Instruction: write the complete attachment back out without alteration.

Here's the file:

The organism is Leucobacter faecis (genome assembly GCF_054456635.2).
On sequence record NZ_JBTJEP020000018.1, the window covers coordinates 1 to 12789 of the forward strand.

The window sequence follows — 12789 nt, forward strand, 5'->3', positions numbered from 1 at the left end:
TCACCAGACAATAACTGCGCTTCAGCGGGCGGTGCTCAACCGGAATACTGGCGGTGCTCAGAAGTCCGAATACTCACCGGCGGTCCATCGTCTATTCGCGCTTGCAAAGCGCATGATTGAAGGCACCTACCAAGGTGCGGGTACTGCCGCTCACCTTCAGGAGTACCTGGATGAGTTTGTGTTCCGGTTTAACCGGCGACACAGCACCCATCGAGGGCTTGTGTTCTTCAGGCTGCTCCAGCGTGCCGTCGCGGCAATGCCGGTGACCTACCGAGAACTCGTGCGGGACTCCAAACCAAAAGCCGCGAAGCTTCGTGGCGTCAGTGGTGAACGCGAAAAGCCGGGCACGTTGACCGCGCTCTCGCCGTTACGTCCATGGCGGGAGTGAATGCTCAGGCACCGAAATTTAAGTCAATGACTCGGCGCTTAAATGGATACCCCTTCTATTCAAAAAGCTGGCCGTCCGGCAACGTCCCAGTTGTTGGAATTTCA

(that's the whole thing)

The organism is Leucobacter faecis (genome assembly GCF_054456635.2).
On sequence record NZ_JBTJEP020000018.1, the window covers coordinates 1 to 12789 of the forward strand.

The window sequence follows — 12789 nt, forward strand, 5'->3', positions numbered from 1 at the left end:
TCACCAGACAATAACTGCGCTTCAGCGGGCGGTGCTCAACCGGAATACTGGCGGTGCTCAGAAGTCCGAATACTCACCGGCGGTCCATCGTCTATTCGCGCTTGCAAAGCGCATGATTGAAGGCACCTACCAAGGTGCGGGTACTGCCGCTCACCTTCAGGAGTACCTGGATGAGTTTGTGTTCCGGTTTAACCGGCGACACAGCACCCATCGAGGGCTTGTGTTCTTCAGGCTGCTCCAGCGTGCCGTCGCGGCAATGCCGGTGACCTACCGAGAACTCGTGCGGGACTCCAAACCAAAAGCCGCGAAGCTTCGTGGCGTCAGTGGTGAACGCGAAAAGCCGGGCACGTTGACCGCGCTCTCGCCGTTACGTCCATGGCGGGAGTGAATGCTCAGGCACCGAAATTTAAGTCAATGACTCGGCGCTTAAATGGATACCCCTTCTATTCAAAAAGCTGGCCGTCCGGCAACGTCCCAGTTGTTGGAATTTCA